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Diamonds in the Rough

A few companies show the way to succeed in a flat market

Diamonds in the Rough

As this is being written, we have closed out the first quarter of 2024 and are waiting on companies to report earnings and provide guidance into a balance of the year that follows a period of optimism for gamers, fueled by the recent strong Las Vegas special events calendar.

Some of that bullishness has since been tempered by severe winter weather that hit some regional markets and reports from other consumer discretionary companies such as retailers that suggest consumer spending is softening.

This follows a period when the major market indices have hit record highs in part thanks to the manic run in some names because of investor exuberance over the prospects for artificial intelligence.

Meanwhile, gaming stocks have missed the party.

Most have been listless in recent weeks, even given the upbeat talk about Las Vegas. Gamers are not alone. Most small stocks, using the Russell 2000 as the proxy, have been down to flat.

One could look at the malaise and infer that it reflects an unhealthy top-heavy stock market that is ready to fall over once the AI mania dissipates. Certainly, worries about inflation, geopolitical risks, soaring government debt, and maybe investor complacence, are cause for at least some nervousness.

One way to look at it is that gamers and other small caps aren’t out of sync. It’s the big caps, and most notably the relative handful riding the AI bronco, that are out of sync.

Regardless, gamers have been basically flat, and now we are left with the reality of casino operators having to deal with higher costs and uninspiring regional brick-and-mortar casino revenues. At least sports betting and iGaming revenues continue to grow, though they are concentrated in just a few names like DraftKings and FanDuel, and sportsbook operators are trying to cut costs to finally achieve profitability.

In the past, investors could look at mergers and acquisitions to unlock value. That isn’t happening so much now. For example, IGT and Everi are both down around 20 percent since their merger was announced.

The companies that have been outperforming recently are familiar to readers of this space. They are MGM Resorts, which has a sensible step-by-step growth plan, the possibility of some big home runs like a New York City-area casino license, and a continually improving balance sheet.

Likewise, Red Rock Resorts and Churchill Downs have clear growth strategies and records of executing on them. Even the stock of beaten-down Full House Resorts has shown recent life, perhaps as some investors pencil out the positive impacts their new Colorado and Illinois casinos are bound to have even if they don’t fully achieve their potential.

On the gaming tech side, Light & Wonder continues to demonstrate that growth in profit and in market value are possible for companies that have their act together. And little AGS keeps plugging away, improving in almost all regards, just needing investors to catch on.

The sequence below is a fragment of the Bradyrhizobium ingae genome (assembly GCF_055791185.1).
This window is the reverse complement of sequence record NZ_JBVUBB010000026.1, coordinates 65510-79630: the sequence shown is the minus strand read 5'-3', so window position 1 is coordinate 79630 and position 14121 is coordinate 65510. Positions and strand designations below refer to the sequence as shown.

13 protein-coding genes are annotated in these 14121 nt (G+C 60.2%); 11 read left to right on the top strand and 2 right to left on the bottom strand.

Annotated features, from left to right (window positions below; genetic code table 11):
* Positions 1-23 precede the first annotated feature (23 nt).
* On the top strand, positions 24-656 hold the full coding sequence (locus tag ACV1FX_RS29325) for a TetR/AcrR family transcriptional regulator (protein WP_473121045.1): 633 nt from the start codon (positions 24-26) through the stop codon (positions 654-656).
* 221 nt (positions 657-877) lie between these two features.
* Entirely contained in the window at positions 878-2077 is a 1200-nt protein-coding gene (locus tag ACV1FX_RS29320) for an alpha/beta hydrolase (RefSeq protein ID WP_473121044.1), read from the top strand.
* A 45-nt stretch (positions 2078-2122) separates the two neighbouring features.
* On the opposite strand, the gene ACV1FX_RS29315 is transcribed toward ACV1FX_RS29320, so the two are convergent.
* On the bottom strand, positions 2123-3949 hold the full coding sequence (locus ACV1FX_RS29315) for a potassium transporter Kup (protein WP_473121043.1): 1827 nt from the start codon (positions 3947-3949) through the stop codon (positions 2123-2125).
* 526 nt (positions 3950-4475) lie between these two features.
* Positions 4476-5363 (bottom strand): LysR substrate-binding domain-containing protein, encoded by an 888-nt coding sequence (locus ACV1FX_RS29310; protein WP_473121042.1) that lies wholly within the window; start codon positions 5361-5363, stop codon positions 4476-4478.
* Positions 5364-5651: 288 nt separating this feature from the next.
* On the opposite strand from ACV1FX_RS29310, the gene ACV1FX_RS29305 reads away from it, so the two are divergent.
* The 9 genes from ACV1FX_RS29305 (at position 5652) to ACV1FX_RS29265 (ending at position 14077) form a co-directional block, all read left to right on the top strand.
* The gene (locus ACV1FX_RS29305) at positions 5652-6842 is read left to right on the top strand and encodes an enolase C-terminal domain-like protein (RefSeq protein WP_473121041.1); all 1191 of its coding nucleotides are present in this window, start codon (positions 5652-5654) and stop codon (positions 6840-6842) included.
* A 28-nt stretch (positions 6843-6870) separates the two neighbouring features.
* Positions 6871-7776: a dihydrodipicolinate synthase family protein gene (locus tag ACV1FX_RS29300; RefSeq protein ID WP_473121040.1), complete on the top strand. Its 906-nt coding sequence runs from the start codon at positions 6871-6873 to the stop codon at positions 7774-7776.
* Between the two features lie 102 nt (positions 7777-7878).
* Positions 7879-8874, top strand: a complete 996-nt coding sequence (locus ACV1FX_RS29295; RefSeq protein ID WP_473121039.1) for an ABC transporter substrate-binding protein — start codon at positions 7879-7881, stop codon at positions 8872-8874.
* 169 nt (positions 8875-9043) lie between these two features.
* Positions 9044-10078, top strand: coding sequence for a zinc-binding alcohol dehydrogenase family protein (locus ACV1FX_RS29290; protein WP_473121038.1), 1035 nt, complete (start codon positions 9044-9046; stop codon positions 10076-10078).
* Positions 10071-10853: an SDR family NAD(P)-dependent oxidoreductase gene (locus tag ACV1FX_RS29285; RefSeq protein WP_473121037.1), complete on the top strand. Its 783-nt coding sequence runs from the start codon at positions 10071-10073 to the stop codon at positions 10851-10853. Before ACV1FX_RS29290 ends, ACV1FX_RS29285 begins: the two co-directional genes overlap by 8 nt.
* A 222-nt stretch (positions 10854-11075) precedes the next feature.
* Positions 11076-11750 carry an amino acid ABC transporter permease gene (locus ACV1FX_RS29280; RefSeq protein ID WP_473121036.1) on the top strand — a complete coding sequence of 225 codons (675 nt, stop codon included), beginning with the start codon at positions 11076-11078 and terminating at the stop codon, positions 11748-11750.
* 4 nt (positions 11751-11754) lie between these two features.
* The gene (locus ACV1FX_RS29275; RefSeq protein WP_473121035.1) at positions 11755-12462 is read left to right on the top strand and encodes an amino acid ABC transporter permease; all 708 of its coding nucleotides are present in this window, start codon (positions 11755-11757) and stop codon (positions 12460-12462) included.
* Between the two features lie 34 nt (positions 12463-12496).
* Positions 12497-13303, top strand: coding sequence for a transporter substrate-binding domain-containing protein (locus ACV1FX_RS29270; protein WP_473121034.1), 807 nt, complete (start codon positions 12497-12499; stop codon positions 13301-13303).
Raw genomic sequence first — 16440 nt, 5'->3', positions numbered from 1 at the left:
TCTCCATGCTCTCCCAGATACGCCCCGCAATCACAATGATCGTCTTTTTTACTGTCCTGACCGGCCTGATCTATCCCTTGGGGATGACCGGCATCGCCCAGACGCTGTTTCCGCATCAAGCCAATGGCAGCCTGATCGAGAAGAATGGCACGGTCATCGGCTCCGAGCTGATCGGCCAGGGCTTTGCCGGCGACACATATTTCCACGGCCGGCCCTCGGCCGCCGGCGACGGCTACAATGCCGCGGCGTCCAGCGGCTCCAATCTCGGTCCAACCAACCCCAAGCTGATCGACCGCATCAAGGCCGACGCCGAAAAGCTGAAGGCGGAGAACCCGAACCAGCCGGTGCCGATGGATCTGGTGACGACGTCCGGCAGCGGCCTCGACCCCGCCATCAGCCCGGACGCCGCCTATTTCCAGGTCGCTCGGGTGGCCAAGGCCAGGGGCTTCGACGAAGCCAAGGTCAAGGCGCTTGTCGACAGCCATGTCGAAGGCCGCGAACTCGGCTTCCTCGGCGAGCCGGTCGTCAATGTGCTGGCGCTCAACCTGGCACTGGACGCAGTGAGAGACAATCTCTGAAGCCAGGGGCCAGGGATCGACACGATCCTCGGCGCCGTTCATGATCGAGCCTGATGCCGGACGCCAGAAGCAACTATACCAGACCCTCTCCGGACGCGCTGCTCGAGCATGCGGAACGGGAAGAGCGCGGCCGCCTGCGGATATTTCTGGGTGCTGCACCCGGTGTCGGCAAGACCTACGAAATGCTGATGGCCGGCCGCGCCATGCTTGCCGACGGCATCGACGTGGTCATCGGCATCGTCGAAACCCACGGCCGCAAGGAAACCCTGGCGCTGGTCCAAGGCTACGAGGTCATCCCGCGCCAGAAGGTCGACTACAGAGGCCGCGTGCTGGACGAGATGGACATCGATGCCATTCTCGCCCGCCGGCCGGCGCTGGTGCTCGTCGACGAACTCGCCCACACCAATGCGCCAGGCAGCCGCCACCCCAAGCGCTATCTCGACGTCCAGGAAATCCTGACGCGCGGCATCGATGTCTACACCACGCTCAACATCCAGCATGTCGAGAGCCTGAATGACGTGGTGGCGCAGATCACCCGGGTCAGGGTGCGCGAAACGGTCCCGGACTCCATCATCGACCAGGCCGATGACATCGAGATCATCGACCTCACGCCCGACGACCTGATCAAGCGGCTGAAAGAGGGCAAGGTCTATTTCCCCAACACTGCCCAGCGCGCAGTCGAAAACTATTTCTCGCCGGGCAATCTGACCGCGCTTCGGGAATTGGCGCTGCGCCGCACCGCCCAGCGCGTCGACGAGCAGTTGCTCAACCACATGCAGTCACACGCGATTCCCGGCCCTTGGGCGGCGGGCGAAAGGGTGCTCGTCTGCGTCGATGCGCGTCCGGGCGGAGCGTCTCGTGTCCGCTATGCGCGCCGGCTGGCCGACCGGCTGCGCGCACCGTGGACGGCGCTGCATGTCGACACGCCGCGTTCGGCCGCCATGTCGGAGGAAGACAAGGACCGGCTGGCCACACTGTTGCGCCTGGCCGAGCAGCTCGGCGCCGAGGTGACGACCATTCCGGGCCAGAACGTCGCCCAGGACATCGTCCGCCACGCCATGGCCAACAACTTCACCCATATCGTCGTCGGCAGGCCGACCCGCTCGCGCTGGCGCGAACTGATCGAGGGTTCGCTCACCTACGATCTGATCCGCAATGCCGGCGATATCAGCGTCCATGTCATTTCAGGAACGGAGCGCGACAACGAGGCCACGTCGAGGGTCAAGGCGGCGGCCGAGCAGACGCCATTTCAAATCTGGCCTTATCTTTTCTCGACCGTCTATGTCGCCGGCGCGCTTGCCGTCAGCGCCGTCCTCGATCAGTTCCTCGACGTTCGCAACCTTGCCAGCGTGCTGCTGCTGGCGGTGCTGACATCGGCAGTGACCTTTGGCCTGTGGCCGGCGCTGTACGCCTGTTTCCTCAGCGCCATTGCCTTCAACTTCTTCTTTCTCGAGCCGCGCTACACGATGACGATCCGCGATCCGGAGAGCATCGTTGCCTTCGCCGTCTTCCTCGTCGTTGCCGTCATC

All of which gets us around to the calendar as it moves towards another earnings season, and one in which management teams will have to discuss the sober realities of 2024. No more Covid or Covid rebounds, no more of the novelty of online sports betting and iGaming divorced from profit-focused management, no more one-time headline events that Las Vegas hasn’t seen before.

Now is when companies with leadership, credible paths to growth and proof of execution will stand out.

Loose Thoughts

Invited to the party: It was a clear positive signal to Macau casino operators that MGM Resorts CEO Bill Hornbuckle was among the 20 American CEOs recently invited to meet with China President Xi Jinping.

The purpose of the meeting was to send the message that China is open for business. Including MGM clearly conveyed that the national government is supportive of the Macau gaming sector.

The opposite message has recently been sent to Chinese citizens who go to foreign countries to gamble, and that may be more chilling to casino operators and would-be gaming developers in the Philippines, South Korea and elsewhere in Asia.

The closing of the Tropicana leaves only the Flamingo and Sahara (and, technically though not materially, El Cortez) as the last of the Las Vegas Strip resorts that date back to the days of silver-dollar jackpots, the mob, Elvis Presley, showgirls and, of course, the Rat Pack. And those megaresorts of today bear faint resemblance to their original motel versions.

My own personal nostalgia for this lost era dates to the early 1990s when I made my very first investments in gaming stocks, Harrah’s (now through several ownership changes, Caesars) and then-Tropicana parent Aztar.

I remember my first trip to Las Vegas to visit these properties. The entrepreneurial spirit of the city was inspiring. Being able to stay in, and walk through, casino properties was such an easy way to get firsthand knowledge that Wall Street couldn’t match. That visit led to further investments—the Rio, Station Casinos, life-changing Shuffle Master, and then others over the years.

It also led to a midlife career change from newspaper executive to e-publisher of gaming investment news and data and to, today, being a full-time investor still focused on gaming.

Through all of those years, one thing hasn’t changed—the entrepreneurial spirit of an industry and a city built to entertain.

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